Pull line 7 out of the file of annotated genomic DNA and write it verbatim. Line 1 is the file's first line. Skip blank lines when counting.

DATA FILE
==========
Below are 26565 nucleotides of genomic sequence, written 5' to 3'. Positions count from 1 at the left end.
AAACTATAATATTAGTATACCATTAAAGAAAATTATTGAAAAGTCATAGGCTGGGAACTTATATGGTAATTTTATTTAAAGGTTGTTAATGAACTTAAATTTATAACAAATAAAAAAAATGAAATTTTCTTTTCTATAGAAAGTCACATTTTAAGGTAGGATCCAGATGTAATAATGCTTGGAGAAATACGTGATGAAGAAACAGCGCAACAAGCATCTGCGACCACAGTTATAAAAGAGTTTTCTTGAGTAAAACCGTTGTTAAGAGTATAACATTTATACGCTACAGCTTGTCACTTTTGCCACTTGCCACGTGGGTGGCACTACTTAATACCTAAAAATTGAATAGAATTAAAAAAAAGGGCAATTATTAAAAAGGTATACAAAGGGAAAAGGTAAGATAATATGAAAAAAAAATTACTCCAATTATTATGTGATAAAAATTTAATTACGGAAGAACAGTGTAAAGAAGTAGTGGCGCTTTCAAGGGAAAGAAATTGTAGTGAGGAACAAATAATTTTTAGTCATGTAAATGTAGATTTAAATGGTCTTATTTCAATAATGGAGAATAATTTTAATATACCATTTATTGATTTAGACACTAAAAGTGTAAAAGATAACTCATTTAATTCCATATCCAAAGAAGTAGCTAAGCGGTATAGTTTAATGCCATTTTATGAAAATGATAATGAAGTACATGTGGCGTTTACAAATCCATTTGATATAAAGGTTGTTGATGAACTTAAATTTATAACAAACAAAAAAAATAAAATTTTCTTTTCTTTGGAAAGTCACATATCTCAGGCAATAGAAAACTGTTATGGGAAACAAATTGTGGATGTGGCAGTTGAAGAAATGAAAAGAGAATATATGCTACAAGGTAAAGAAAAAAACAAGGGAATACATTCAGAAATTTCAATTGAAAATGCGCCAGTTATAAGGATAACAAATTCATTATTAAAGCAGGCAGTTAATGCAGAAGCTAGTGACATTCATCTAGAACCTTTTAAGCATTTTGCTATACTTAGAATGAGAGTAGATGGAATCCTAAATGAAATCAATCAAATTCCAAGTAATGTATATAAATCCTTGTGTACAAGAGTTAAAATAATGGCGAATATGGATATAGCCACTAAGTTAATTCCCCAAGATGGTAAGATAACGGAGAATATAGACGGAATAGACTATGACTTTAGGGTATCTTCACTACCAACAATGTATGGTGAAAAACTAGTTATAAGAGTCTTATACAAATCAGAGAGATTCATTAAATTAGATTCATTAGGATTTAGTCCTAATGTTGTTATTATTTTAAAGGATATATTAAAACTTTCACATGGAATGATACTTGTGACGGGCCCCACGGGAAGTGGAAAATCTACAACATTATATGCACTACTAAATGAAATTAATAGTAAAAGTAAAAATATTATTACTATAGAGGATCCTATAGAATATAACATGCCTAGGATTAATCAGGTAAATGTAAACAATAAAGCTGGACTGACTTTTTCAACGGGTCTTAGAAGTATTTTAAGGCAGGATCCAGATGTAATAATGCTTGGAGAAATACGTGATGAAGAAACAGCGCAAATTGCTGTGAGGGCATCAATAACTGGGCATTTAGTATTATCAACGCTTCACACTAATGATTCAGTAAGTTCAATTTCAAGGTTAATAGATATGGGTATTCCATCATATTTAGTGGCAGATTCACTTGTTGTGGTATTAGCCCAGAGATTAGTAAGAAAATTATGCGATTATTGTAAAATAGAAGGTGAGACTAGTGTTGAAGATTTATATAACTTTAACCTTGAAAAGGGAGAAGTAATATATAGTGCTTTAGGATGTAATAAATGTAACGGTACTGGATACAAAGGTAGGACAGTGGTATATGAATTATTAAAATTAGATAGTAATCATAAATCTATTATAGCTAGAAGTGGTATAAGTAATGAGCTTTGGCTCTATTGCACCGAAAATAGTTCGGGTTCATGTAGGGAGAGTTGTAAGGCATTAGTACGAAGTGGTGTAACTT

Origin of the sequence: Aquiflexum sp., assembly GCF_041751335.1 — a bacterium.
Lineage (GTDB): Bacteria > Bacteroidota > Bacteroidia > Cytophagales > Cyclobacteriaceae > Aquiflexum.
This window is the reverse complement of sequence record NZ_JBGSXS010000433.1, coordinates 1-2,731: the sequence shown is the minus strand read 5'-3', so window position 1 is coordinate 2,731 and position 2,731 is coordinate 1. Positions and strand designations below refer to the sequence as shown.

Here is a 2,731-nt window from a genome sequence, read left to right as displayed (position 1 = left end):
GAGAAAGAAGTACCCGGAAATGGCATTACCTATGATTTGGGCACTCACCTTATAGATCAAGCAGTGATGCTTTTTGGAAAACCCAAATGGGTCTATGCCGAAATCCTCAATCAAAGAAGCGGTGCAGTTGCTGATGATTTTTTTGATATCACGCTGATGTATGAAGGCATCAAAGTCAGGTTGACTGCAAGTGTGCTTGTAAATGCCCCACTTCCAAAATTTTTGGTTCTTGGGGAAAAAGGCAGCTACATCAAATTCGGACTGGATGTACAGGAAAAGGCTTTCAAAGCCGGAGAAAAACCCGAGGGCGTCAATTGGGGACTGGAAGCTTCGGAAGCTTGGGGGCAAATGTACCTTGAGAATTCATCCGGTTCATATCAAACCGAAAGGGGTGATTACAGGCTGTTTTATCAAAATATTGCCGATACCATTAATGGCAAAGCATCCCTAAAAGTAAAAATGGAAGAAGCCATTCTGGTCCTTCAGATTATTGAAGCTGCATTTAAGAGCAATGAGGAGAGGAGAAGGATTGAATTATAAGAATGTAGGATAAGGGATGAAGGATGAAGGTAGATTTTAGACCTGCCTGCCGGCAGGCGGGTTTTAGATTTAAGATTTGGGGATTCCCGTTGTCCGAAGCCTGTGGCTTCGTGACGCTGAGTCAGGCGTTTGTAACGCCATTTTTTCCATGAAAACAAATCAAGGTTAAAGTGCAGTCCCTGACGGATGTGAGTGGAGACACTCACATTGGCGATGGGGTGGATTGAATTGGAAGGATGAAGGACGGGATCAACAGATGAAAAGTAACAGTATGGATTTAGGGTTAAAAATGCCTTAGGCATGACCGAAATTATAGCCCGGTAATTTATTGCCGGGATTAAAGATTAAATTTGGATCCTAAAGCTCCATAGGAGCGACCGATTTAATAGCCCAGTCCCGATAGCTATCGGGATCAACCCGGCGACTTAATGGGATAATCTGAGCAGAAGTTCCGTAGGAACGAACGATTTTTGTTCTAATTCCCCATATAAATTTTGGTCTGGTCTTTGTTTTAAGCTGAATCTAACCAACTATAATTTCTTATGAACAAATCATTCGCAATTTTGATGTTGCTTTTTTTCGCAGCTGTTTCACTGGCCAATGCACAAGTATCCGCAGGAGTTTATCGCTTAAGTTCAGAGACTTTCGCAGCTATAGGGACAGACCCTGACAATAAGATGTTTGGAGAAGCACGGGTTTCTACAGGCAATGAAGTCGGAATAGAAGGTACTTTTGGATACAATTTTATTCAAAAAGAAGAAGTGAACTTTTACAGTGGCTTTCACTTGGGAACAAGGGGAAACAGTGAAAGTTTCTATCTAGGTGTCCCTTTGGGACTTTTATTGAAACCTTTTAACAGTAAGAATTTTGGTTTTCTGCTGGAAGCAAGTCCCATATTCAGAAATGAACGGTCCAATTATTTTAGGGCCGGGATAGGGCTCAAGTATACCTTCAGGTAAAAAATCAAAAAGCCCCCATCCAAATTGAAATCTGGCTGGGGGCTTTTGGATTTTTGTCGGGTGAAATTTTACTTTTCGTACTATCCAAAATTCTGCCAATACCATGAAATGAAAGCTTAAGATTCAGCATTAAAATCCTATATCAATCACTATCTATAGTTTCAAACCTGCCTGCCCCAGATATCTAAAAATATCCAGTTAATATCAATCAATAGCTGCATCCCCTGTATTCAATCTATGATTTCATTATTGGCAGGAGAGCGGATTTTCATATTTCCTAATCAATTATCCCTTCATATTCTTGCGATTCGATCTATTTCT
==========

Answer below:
GAGAAAGAAGTACCCGGAAATGGCATTACCTATGATTTGGGCACTCACCTTATAGATCAAGCAGTGATGCTTTTTGGAAAACCCAAATGGGTCTATGCCGAAATCCTCAATCAAAGAAGCGGTGCAGTTGCTGATGATTTTTTTGATATCACGCTGATGTATGAAGGCATCAAAGTCAGGTTGACTGCAAGTGTGCTTGTAAATGCCCCACTTCCAAAATTTTTGGTTCTTGGGGAAAAAGGCAGCTACATCAAATTCGGACTGGATGTACAGGAAAAGGCTTTCAAAGCCGGAGAAAAACCCGAGGGCGTCAATTGGGGACTGGAAGCTTCGGAAGCTTGGGGGCAAATGTACCTTGAGAATTCATCCGGTTCATATCAAACCGAAAGGGGTGATTACAGGCTGTTTTATCAAAATATTGCCGATACCATTAATGGCAAAGCATCCCTAAAAGTAAAAATGGAAGAAGCCATTCTGGTCCTTCAGATTATTGAAGCTGCATTTAAGAGCAATGAGGAGAGGAGAAGGATTGAATTATAAGAATGTAGGATAAGGGATGAAGGATGAAGGTAGATTTTAGACCTGCCTGCCGGCAGGCGGGTTTTAGATTTAAGATTTGGGGATTCCCGTTGTCCGAAGCCTGTGGCTTCGTGACGCTGAGTCAGGCGTTTGTAACGCCATTTTTTCCATGAAAACAAATCAAGGTTAAAGTGCAGTCCCTGACGGATGTGAGTGGAGACACTCACATTGGCGATGGGGTGGATTGAATTGGAAGGATGAAGGACGGGATCAACAGATGAAAAGTAACAGTATGGATTTAGGGTTAAAAATGCCTTAGGCATGACCGAAATTATAGCCCGGTAATTTATTGCCGGGATTAAAGATTAAATTTGGATCCTAAAGCTCCATAGGAGCGACCGATTTAATAGCCCAGTCCCGATAGCTATCGGGATCAACCCGGCGACTTAATGGGATAATCTGAGCAGAAGTTCCGTAGGAACGAACGATTTTTGTTCTAATTCCCCATATAAATTTTGGTCTGGTCTTTGTTTTAAGCTGAATCTAACCAACTATAATTTCTTATGAACAAATCATTCGCAATTTTGATGTTGCTTTTTTTCGCAGCTGTTTCACTGGCCAATGCACAAGTATCCGCAGGAGTTTATCGCTTAAGTTCAGAGACTTTCGCAGCTATAGGGACAGACCCTGACAATAAGATGTTTGGAGAAGCACGGGTTTCTACAGGCAATGAAGTCGGAATAGAAGGTACTTTTGGATACAATTTTATTCAAAAAGAAGAAGTGAACTTTTACAGTGGCTTTCACTTGGGAACAAGGGGAAACAGTGAAAGTTTCTATCTAGGTGTCCCTTTGGGACTTTTATTGAAACCTTTTAACAGTAAGAATTTTGGTTTTCTGCTGGAAGCAAGTCCCATATTCAGAAATGAACGGTCCAATTATTTTAGGGCCGGGATAGGGCTCAAGTATACCTTCAGGTAAAAAATCAAAAAGCCCCCATCCAAATTGAAATCTGGCTGGGGGCTTTTGGATTTTTGTCGGGTGAAATTTTACTTTTCGTACTATCCAAAATTCTGCCAATACCATGAAATGAAAGCTTAAGATTCAGCATTAAAATCCTATATCAATCACTATCTATAGTTTCAAACCTGCCTGCCCCAGATATCTAAAAATATCCAGTTAATATCAATCAATAGCTGCATCCCCTGTATTCAATCTATGATTTCATTATTGGCAGGAGAGCGGATTTTCATATTTCCTAATCAATTATCCCTTCATATTCTTGCGATTCGATCTATTTCT